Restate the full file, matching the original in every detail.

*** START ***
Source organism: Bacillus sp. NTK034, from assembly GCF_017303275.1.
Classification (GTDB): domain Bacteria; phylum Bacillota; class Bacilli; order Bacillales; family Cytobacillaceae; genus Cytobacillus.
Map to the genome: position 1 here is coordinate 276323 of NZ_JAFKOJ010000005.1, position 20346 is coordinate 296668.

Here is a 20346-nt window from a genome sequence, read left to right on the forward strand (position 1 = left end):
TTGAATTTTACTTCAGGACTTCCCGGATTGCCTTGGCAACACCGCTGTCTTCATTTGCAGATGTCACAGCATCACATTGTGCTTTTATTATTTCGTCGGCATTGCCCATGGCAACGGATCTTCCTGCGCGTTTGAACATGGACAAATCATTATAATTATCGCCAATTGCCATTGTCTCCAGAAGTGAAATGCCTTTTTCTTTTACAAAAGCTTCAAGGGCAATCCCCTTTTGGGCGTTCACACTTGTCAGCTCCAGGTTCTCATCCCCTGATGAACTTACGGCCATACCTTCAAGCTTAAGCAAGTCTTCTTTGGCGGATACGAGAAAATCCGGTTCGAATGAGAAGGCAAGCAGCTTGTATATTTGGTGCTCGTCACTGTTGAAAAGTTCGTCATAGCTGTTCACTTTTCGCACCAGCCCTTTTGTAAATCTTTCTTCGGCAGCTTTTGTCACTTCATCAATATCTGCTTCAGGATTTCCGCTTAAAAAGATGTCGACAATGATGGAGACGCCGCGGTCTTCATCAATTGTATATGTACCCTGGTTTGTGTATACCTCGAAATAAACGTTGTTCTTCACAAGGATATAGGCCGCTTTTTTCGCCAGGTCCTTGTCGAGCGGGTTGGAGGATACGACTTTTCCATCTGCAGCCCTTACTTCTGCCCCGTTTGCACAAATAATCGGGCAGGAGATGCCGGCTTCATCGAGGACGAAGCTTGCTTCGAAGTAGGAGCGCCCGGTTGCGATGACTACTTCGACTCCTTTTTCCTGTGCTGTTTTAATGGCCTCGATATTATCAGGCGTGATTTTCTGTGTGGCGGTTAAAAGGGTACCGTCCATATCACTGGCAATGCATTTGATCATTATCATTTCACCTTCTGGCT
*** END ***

Source organism: Bacillus sp. NTK034, from assembly GCF_017303275.1.
Classification (GTDB): domain Bacteria; phylum Bacillota; class Bacilli; order Bacillales; family Cytobacillaceae; genus Cytobacillus.
Map to the genome: position 1 here is coordinate 276323 of NZ_JAFKOJ010000005.1, position 20346 is coordinate 296668.

Here is a 20346-nt window from a genome sequence, read left to right on the forward strand (position 1 = left end):
TTGAATTTTACTTCAGGACTTCCCGGATTGCCTTGGCAACACCGCTGTCTTCATTTGCAGATGTCACAGCATCACATTGTGCTTTTATTATTTCGTCGGCATTGCCCATGGCAACGGATCTTCCTGCGCGTTTGAACATGGACAAATCATTATAATTATCGCCAATTGCCATTGTCTCCAGAAGTGAAATGCCTTTTTCTTTTACAAAAGCTTCAAGGGCAATCCCCTTTTGGGCGTTCACACTTGTCAGCTCCAGGTTCTCATCCCCTGATGAACTTACGGCCATACCTTCAAGCTTAAGCAAGTCTTCTTTGGCGGATACGAGAAAATCCGGTTCGAATGAGAAGGCAAGCAGCTTGTATATTTGGTGCTCGTCACTGTTGAAAAGTTCGTCATAGCTGTTCACTTTTCGCACCAGCCCTTTTGTAAATCTTTCTTCGGCAGCTTTTGTCACTTCATCAATATCTGCTTCAGGATTTCCGCTTAAAAAGATGTCGACAATGATGGAGACGCCGCGGTCTTCATCAATTGTATATGTACCCTGGTTTGTGTATACCTCGAAATAAACGTTGTTCTTCACAAGGATATAGGCCGCTTTTTTCGCCAGGTCCTTGTCGAGCGGGTTGGAGGATACGACTTTTCCATCTGCAGCCCTTACTTCTGCCCCGTTTGCACAAATAATCGGGCAGGAGATGCCGGCTTCATCGAGGACGAAGCTTGCTTCGAAGTAGGAGCGCCCGGTTGCGATGACTACTTCGACTCCTTTTTCCTGTGCTGTTTTAATGGCCTCGATATTATCAGGCGTGATTTTCTGTGTGGCGGTTAAAAGGGTACCGTCCATATCACTGGCAATGCATTTGATCATTATCATTTCACCTTCTGGCT